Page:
‘So, here we are. You can both phone your people any time you like. Naturally, you know it's recorded - I don’t want any misunderstandings. Well, what will we talk about?’

‘Your choice.’

‘As we have all night, let’s begin from the beginning, with your initial trip to Russia, Hugh.’

She was pretty thorough, meaning she let him talk, dropping in a query here, a point of information there. This was going to be pretty plain sailing she felt but still, quite a useful insight. She was awaiting his first reticence.

Marc observed while Hugh recounted his history.

Stretched out on her light leather cushioned chair, her pink robe stretching almost to her knees, he had to concede she still had a good body at what - 38, 40 years of age? Perhaps a trifle less. She wore her hair quite naturally and the sheen was not that of a 40 year old.

Perhaps 55-60 kg, compact and yet solid in the right places, difficult to judge her waist but the neckline of the robe plunged in the French manner and the sides of her breasts were exposed. There was a tan line. Nice ankles and feet, neither bullish nor ultrafeminine - they went with the whole.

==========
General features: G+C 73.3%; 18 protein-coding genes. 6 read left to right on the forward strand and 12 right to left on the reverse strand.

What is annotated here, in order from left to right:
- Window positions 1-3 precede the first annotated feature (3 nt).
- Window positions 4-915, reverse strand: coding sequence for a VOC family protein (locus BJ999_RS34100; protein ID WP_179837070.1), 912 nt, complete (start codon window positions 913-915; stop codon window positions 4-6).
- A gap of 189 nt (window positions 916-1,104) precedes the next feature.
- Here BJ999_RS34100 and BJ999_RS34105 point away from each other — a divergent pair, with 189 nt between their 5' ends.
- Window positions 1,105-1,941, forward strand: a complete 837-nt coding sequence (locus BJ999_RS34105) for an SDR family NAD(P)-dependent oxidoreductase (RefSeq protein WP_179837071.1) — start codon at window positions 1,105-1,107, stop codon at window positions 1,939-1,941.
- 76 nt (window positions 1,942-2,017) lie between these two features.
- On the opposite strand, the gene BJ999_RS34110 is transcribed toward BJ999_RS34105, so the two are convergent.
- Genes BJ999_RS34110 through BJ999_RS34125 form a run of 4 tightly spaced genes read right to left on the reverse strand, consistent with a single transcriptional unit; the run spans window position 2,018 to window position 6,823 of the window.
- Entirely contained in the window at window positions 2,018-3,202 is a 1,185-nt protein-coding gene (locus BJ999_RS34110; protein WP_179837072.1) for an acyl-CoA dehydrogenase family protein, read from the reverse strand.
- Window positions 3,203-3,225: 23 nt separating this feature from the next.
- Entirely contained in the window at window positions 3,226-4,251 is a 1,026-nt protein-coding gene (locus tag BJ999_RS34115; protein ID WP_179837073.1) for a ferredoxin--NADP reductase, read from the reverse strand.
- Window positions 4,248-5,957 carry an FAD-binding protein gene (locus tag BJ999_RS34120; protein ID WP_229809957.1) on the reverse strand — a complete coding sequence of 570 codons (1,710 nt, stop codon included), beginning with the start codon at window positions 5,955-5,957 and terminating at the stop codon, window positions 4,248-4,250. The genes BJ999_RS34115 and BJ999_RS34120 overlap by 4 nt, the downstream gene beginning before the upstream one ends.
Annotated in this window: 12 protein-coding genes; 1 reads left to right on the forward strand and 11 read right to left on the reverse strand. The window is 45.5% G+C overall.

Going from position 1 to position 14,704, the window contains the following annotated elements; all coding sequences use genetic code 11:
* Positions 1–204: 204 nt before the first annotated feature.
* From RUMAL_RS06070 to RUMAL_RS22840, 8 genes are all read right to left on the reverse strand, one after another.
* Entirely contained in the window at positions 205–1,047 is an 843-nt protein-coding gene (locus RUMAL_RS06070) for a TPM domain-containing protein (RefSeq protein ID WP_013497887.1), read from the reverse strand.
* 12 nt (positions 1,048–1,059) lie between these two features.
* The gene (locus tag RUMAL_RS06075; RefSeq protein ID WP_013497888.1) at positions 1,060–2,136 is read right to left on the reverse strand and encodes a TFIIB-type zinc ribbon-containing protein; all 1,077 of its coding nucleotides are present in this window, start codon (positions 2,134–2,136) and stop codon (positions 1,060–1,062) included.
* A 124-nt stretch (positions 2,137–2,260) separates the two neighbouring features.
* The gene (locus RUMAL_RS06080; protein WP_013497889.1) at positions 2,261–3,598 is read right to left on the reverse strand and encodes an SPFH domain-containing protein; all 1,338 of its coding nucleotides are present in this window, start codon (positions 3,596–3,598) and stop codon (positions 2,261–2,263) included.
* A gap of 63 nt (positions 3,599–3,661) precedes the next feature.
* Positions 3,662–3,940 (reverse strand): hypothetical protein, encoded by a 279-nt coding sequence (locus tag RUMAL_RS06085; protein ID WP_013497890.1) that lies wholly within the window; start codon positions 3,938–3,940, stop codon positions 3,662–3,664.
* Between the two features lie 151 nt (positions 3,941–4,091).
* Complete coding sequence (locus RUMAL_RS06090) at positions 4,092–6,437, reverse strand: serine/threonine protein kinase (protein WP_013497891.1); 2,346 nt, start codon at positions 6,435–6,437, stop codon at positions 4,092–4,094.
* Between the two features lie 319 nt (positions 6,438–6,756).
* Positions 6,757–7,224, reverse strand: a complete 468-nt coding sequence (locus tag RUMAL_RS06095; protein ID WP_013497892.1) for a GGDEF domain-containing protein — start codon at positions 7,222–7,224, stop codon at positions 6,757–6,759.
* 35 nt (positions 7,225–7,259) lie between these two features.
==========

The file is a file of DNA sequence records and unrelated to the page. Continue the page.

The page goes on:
‘So? Are you reassured by your scrutiny, Marc?’ she turned to him and laughed lightly.

‘You’re a beautiful woman, Mademoiselle. The majority of women would be quite envious.’

‘Ah Marc, compliments will get you everywhere. Another drink, both of you?’


Carly tinkled a little bell and the first real shock of the evening hit both men amidships.

Sarah Retton appeared from the far room, dressed only in a shirt which reached just over her hips.  She was also wearing high heels. Laboriously bending from the waist and placing, first a coaster and then the drink onto it for both of them, she flashed her sweetest smile and retired.

Both men gave a little round of applause and Carly unfazed, now turned and suggested they toast. 'Your toast, Hugh.'

He thought and proposed ‘To Sarah's birthday suit - may we soon experience it in its natural glory.’

'Now Hugh,' admonished Carly.

Chapter 20 here ... Chapter 22 here